Various Artists - Soul Unsigned Vol. 2 (2009)

Various Artists
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Back in September 2008 following the release of Soul Unsigned Volume 1, I told Phil Driver, the owner of Soul Unsigned Records, that he needed to get back into the kitchen to cook up the next batch of musical morsels. I am very, very happy to say that Mr Driver has delivered another amazing batch of delicious tracks for your listening pleasure, taking cuts from independent or unsigned artists from around the world. This album reminds you of what good music is, and renews my faith that there is still quality music out there. Fellow music lovers, you can't afford to let this disc pass you by, buy it now. 14 tracks, 14 different sounds, 14 artists that vie for your attention musically; this CD does not disappoint.

Back in September 2008 following the release of Soul Unsigned Volume 1, I told Phil Driver, the owner of Soul Unsigned Records, that he needed to get back into the kitchen to cook up the next batch of musical morsels. I am very, very happy to say that Mr Driver has delivered another amazing batch of delicious tracks for your listening pleasure, taking cuts from independent or unsigned artists from around the world. This album reminds you of what good music is, and renews my faith that there is still quality music out there. Fellow music lovers, you can't afford to let this disc pass you by, buy it now. 14 tracks, 14 different sounds, 14 artists that vie for your attention musically; this CD does not disappoint.

"Natural" by South Africa's Nash Reed kicks off the CD with a funky groove and sweet vocals about doing what comes natural and feels good, i.e. dancing. There are some 80s soul claps thrown in too to make this track really make you want to get on the dance floor. It is followed swiftly by "Don't Take Me For Granted" from UK talent G.L.O, which again features sweet melodic vocals over a bass line that harkens to the days of Nile Rodgers. From there we hear music from Norway, Tampa Bay, Spain, Rhode Island, France and Phoenix.

Highlights on this CD are "Stepping Out," a very polished and classy track handled with the vocal finesse of Maxi. It has all the right ingredients, and is a gentle track that does not try too hard. "Keep the Funk Alive" by Calumet reminds the listener about the virtues of funk music. The lead singer has a vocal that reminds me of Jamiroquai, but don't that is where the comparisons between the two would end in this nice uplifting track. A delightful masterpiece for the ears is the closing track "Club 44" by Frank Felix & The F.U. Express. It starts with a dance beat from the mid 90s before the instruments kick in and take you to sounds reminiscent of Roy Ayers and Grover Washington Jr. Over 6 minutes in length, the track is a medley of instruments over a dance groove. The stand out track for me, however, moved away from all the funk on this album and was the stripped down, slow and beautiful "Breakthru" by J-Funk. Stopped in my tracks by the soulful voice of London based Australian musician, there was so much emotion and tenderness in this track about the feelings he has for this beautiful woman he knows, I had this track on repeat. "True Love" by Muthafunk and "Everybody Knows" by Judderbass Ft. Joanna Brown were tracks that anyone who likes listening to live soul/funk bands would be hard not to appreciate. "Madrid Boogie" is an acid jazz trip that I really liked by Spanish group Venueconnection. Cultural, vibrant, exciting are words I'd use to describe Madrid, but following this track I figure we also need to consider funked-up too. If you have always wondered what Aaron Neville would sound like over a hard 80s Alexander O'Neal or Colonel Abrams beat then you have to check out "When Are You Gonna" by Kevin East. This is a remix of his original track, but nonetheless a track to hit the dance floor to. Finally, "Dig It" by Sean Miranda may be something that urban/r&b lovers will appreciate. Exquisite multi-layered soulful vocals it is clear to see which artists have inspired him: he could easily sing alongside Maxwell, Kenny Lattimore or Chico DeBarge. The song is about what he is willing to do for the woman he loves, and in truth it's hard to fault this track. However on this collection it was placed next to J-Funk; I know which one moved me.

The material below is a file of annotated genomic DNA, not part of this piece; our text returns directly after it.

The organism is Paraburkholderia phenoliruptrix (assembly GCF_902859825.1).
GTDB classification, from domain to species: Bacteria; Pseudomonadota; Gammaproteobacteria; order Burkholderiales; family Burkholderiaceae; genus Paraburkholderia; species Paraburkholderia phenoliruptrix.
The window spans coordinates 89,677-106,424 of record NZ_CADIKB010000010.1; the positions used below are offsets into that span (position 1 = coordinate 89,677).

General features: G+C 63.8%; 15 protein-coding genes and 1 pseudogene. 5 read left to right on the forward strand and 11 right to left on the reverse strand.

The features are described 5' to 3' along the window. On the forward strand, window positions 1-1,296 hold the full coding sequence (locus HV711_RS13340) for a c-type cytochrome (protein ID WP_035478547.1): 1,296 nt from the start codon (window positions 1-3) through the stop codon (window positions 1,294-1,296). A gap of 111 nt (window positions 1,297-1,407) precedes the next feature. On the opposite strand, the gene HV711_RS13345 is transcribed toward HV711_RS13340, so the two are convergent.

Overall Soul Unsigned Volume 2 is another jam packed CD of really good music. I do not envy Mr Driver having to choose which tracks from these talented artists he is going to put on the CD and which he would not. I wonder if Mr Driver selects the best tracks of the best artists for his CD or whether it's a teaser of even juicer morsels that we'd discover when we check out more tracks from the artists? Perhaps you'll answer us, Mr. Driver, when you serve up the next batch of Soul Unsigned.

By Ricardito

 
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